Holly Sharing Seeds with a Fellow Gardener
“Inch by inch, row by row, gonna make this garden grow, all you need is a rake and hoe, and a piece of fertile ground.” These are some lyrics to a great song made famous by folksinger Pete Seeger and written by Dave Mallet. I was humming it in my head as Alejandro Mendoza and I were planning the Seed Project together. Since many jobs have been lost due to the recent struggles in Nicaragua, our Social Responsibility Committee at Gran Pacifica requested we help out the local community. Alejandro and I were both excited about the project, since we both love gardening and started at a young age.
I was raised in California, in the United States, and Alejandro was raised in California, Nicaragua. After talking a bit, we discovered many other similarities about ourselves; our methods in protecting tomatoes and plants from insects and animals, how to make mulch and compost, and many of our favorite recipes used the same ingredients! This partnership was a perfect fit and we looked forward to sharing our knowledge with others.
It seems that just as it happened in the U.S., jobs and societal changes have discouraged Nicaraguans from growing their own produce any longer. Other partners, such as Help Them Help Themselves, Westerly High School, and the CHESS Project have also noticed this change and have been promoting gardening in communities as well as implementing it at local schools.
Alejandro Giving Presentation to Nicaraguan School Children
In May 2018, Gran Pacifica officially launched the Seed Project which encourages and helps to initiate gardening projects. First, we surveyed two local communities to see if growing a garden was something they were interested in doing. We went door to door, showing people the seed packets and justifying the benefits of having a garden. We also explained that sharing the seeds, by “passing them on,” is an important factor of the Seed Project.
Then, two community meetings were held in California and San Diego. About 80% of the people we had spoken to were in attendance. Alejandro’s presentation to the group included videos showing how to make mulch and compost, and how to plant and save seeds. I chimed in with some homemade recipes for bug control. There were many smiles throughout the room that day as everyone closely examined their bags of seeds.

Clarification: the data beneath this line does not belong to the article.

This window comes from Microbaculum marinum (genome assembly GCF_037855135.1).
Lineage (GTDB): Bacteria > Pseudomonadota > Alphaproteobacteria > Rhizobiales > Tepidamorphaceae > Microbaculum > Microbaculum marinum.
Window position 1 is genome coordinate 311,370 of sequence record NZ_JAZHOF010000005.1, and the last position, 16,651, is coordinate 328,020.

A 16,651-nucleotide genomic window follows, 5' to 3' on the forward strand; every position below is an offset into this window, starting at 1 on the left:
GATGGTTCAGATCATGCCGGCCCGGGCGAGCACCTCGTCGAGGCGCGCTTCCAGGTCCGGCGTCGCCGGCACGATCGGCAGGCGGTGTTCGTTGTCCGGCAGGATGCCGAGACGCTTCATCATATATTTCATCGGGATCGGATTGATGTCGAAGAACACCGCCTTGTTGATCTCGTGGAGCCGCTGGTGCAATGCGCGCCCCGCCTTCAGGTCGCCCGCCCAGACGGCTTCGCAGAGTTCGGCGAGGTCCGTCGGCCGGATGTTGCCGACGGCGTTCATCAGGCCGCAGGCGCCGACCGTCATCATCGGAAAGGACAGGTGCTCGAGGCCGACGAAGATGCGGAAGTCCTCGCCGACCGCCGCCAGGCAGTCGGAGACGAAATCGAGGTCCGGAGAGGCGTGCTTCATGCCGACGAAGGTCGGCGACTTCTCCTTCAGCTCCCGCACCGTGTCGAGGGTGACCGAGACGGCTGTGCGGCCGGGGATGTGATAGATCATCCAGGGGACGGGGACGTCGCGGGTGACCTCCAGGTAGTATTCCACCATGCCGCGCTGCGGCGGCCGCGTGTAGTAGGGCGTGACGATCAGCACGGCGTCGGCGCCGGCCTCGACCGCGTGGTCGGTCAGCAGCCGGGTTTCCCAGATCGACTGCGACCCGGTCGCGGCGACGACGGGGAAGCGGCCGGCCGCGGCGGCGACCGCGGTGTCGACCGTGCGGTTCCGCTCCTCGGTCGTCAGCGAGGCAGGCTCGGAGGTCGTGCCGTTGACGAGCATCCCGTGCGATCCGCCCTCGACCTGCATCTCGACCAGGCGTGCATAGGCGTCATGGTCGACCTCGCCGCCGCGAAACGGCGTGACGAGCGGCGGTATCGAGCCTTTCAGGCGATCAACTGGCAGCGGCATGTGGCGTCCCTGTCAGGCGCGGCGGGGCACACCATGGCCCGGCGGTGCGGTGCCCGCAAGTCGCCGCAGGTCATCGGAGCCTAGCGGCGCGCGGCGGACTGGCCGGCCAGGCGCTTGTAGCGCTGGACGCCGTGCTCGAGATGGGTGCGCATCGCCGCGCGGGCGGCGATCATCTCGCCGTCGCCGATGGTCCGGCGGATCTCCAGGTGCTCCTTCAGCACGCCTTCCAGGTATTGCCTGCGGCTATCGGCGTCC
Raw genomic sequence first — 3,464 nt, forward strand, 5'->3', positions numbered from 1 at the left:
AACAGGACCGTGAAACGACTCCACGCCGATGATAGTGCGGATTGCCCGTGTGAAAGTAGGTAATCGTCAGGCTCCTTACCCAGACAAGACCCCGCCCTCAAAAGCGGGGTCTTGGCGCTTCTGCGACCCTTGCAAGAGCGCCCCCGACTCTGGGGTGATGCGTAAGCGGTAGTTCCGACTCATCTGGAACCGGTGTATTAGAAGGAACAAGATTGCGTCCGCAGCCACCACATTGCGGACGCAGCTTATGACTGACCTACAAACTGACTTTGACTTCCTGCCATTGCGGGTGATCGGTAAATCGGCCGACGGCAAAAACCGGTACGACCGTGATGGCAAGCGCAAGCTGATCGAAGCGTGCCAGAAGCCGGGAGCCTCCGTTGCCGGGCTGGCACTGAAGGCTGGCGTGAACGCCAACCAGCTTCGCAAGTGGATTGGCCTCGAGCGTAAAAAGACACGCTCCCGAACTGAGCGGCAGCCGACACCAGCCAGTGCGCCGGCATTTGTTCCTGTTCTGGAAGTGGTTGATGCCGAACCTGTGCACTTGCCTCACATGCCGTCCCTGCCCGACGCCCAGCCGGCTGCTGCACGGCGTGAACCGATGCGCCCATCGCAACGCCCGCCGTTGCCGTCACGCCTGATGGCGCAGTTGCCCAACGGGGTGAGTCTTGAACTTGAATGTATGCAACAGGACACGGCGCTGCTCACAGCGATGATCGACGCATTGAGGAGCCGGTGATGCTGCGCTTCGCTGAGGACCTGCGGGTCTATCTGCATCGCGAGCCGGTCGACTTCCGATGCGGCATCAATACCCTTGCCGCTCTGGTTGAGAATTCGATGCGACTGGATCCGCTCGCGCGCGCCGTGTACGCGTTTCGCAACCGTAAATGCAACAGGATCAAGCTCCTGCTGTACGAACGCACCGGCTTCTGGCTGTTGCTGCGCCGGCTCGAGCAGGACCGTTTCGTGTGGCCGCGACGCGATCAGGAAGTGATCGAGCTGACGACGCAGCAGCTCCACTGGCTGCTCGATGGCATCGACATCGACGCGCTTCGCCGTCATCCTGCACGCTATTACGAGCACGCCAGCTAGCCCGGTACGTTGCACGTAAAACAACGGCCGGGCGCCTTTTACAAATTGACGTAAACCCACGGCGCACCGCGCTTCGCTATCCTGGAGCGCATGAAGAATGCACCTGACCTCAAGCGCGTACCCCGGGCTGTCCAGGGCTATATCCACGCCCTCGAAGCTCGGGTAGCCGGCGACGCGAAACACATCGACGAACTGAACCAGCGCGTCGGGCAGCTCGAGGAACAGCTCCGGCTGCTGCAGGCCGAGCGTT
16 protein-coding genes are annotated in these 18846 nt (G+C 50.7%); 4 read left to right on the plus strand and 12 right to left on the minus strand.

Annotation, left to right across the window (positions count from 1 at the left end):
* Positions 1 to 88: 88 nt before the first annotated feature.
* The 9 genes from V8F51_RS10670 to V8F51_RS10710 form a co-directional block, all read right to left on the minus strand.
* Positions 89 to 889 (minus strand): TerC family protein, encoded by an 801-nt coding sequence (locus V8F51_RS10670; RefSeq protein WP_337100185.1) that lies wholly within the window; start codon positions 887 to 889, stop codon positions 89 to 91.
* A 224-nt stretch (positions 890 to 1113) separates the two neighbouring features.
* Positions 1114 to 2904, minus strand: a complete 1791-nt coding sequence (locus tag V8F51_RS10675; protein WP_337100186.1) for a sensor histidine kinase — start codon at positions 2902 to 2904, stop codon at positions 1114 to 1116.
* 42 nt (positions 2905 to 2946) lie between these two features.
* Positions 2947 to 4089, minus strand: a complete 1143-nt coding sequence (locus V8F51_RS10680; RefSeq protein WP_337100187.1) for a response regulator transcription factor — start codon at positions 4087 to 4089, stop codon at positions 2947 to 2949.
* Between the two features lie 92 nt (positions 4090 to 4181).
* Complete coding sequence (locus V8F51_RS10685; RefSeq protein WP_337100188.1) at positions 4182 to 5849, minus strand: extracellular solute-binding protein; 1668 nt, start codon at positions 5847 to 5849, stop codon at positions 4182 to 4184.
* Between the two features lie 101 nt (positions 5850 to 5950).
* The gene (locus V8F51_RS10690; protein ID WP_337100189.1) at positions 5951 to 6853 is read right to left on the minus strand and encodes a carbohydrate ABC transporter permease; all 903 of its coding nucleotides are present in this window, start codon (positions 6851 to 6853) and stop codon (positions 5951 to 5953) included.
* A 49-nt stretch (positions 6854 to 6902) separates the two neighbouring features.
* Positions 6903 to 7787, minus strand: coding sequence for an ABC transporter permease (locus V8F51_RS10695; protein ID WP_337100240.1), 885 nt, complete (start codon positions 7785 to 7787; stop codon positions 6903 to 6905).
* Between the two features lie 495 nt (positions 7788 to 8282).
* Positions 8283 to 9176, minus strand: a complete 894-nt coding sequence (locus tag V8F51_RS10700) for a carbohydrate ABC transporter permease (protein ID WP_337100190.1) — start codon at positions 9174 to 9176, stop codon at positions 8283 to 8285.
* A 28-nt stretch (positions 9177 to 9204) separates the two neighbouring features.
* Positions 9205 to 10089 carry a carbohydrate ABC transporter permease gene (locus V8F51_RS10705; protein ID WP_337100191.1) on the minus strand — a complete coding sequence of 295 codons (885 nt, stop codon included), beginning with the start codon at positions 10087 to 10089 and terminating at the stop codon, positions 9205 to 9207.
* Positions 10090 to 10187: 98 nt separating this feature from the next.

All Smiles at the Community Meeting
Alejandro and I also visited five nearby schools: California, San Diego, San Bartolo, Rosario, and Zapote. We talked with teachers and students at each school, asked about their water situation, and scouted out spaces for gardens. At Zapote school, Alejandro and I decided to quiz the students about the benefits of having a garden. Their responses were amazing: economics, selling produce, teaching work ethics and responsibility, eating good food without chemicals, and exercise. The teachers, parents, and students were all very excited about our project.
Since the plantings, there hasn’t been much rain in Villa el Carmen, so when we go back for a visit we fear that the gardens may not have grown very well. But, the communities of San Diego and California have new water lines and the plants are thriving. So, we are excited to see how the gardens continue to progress in those areas.
The Growing Garden at Rosario School
It has been such a wonderful experience working with so many different families, teachers, students, and employees on the Seed Project.
As the song goes:
“God Bless these seeds I sow,
Someone warm them from below
Till the rains come tumbling down
Pulling weeds, picking stones
We are made of dreams and bones
Need a place to call my own
For the time is near at hand.
Grain for grain, sun and rain
Find my way through Natures chain
Tune my body and my brain,
to the music of the land.
Plant your rows straight and long
Temper them with prayer and song
Mother Earth will make you strong,
If you give her love and care.”
Full song here: https://www.youtube.com/watch?v=u90qRE2F7CM
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